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  • Nan Mccarry

Unearth the Ancestors: Wild Crop Relatives at Watermark Woods!

Updated: May 28

Dioscorea VillegasFind Wild Relatives of Crops at Watermark Woods! By Nan Mccarry


Last year I posted about a few of the many edible plants that you can find at Watermark Woods.


Today I want to talk about my favorite group of plants! These are the wild relatives of crops. Did you know that all crops have wild relatives? These can include the ancestor of the domesticated crop (such as the ancestor of corn/maize, teosinte), but crops also have other “cousins.” Domestication is simply the process by which wild plants adapted themselves to human tending and the disturbed environments we create, eventually becoming dependent upon human cultivation. Usually, this takes thousands of years, but a few, such as blueberry and strawberry, have been domesticated more recently.


Some of these wild relatives are edible, but many are not – in fact, one of the hallmarks of domesticated crops that makes them different from their relatives is that over the eons many crops have lost the natural bitterness that plants make to deter pests, thus making them more palatable to us.


Eastern North America has a rich flora of wild relatives of agricultural crops, including wild apples, beans, blueberries, cranberries, grapes, onions, and sunflowers. It’s important to note that for some of these, such as apples, grapes, and onions, the domesticated crop originated in Eurasia, but there are wild relatives here nonetheless. These wild relatives have important genetic diversity needed to make our crops resilient to many stressors: pests and pathogens, drought, salinity, flooding … all of the things that we gardeners know can be problems for our fruits and vegetables.


I’ve been planting some of these wild relatives in my food forest. At some point, I hope to access genetically diverse individuals to plant what is called an “ex-situ” collection, but for now, this is just for fun and education.


Here are some crop cousins that I’ve bought at Watermark Woods:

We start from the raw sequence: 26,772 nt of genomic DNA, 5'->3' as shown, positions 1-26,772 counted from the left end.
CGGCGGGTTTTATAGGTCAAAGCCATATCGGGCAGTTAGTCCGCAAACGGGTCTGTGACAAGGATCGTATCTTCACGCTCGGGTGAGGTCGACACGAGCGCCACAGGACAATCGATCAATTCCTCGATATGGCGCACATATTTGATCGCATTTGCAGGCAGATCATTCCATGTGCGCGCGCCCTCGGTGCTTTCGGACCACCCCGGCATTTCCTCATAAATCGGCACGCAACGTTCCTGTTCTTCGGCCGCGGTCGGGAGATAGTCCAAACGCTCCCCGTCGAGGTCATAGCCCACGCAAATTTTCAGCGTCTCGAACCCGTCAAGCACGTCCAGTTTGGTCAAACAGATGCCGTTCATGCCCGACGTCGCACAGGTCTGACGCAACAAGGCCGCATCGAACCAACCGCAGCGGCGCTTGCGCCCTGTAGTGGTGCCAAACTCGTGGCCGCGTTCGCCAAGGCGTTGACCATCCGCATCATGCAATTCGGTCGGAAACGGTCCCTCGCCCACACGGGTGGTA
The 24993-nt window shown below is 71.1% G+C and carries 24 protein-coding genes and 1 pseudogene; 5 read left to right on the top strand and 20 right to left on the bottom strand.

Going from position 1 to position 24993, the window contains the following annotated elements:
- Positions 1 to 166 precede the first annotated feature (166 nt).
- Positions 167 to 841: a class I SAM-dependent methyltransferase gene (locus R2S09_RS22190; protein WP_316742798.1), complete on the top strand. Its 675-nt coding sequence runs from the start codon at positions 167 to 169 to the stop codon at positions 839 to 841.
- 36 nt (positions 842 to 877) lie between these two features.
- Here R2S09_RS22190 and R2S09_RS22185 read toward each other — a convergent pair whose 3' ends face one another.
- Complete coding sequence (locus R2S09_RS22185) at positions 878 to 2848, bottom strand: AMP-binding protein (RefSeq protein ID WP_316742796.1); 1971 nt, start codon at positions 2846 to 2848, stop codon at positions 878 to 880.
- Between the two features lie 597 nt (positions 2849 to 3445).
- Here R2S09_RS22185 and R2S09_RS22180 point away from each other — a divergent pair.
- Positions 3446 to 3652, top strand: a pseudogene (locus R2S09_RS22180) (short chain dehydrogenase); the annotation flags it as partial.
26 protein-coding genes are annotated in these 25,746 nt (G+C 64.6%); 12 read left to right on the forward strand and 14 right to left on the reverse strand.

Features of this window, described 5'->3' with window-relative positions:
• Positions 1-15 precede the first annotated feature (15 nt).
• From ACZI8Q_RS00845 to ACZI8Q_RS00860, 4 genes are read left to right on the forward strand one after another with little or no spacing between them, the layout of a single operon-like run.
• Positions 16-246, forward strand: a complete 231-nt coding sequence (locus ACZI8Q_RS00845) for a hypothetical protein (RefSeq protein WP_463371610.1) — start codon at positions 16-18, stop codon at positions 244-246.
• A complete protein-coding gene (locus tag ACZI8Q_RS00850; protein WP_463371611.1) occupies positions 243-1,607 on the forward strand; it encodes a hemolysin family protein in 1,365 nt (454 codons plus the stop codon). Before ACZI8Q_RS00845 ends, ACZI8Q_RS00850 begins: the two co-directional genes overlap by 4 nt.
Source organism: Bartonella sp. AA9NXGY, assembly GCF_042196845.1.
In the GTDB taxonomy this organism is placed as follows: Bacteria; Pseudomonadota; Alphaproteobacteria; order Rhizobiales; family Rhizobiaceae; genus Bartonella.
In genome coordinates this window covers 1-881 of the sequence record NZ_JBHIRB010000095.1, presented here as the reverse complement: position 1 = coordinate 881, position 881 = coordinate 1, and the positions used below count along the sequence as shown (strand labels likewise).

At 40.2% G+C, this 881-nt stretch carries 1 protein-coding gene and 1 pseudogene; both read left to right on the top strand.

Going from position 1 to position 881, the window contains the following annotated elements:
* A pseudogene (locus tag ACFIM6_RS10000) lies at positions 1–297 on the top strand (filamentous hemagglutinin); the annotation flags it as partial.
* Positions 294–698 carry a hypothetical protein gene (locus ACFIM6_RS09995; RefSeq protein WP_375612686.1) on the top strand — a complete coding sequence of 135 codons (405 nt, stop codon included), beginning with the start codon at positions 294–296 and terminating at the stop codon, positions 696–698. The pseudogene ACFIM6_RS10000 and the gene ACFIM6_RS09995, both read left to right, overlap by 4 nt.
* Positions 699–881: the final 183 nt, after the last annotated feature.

Cherry, plum, peach, apricot and almond relatives:

Prunus virginiana – chokecherry

Prunus serotina –black cherry

Prunus americana – wild plum

Prunus angustifolia – Chickasaw plum


Apple relative:

Malus coronaria – crabapple


European hazelnut/filbert relative:

Corylus americana – hazelnut  (good to eat if you can find the right cracking tool)


Passionfruit relative:

Passiflora incarnata and P. lutea – passionflowers (Side note: I recently read that “P. incarnata is self-incompatible” and mostly male flowers are produced, which explains why we don’t get many fruits when we plant it.


Yam relative:

Dioscorea villosa – wild yam


Blueberry relatives:

Vaccinium corymbosum – highbush blueberry (delicious of course. Blueberry was domesticated only a little over a century ago, so is probably very closely related to the wild crop).

Vaccinium angustifolium – lowbush blueberry


Onion/garlic relative:

Allium cernuum – nodding onion


Persimmon relative:

Diospyros virginiana – this is both a wild relative of the domesticated Asian persimmon and a wild utilized plant.  And, many cultivars have been selected over the years, so it’s semi-domesticated.


Berry relative:

Rubus odoratus – flowering raspberry


Strawberry relative:

Fragaria virginiana – this is one of the parents of our domesticated strawberry!


Sunflower relatives:

Many Helianthus are found in the nursery. All are wild relatives of the domesticated annual sunflower. Sunflower was one of the few crops that was domesticated in the area that became the United States.


To follow Nan:

 Instagram: @successionalforest

McGuire, C.M. Passiflora incarnata (Passifloraceae): A new fruit crop. Econ Bot 53, 161–176 (1999).




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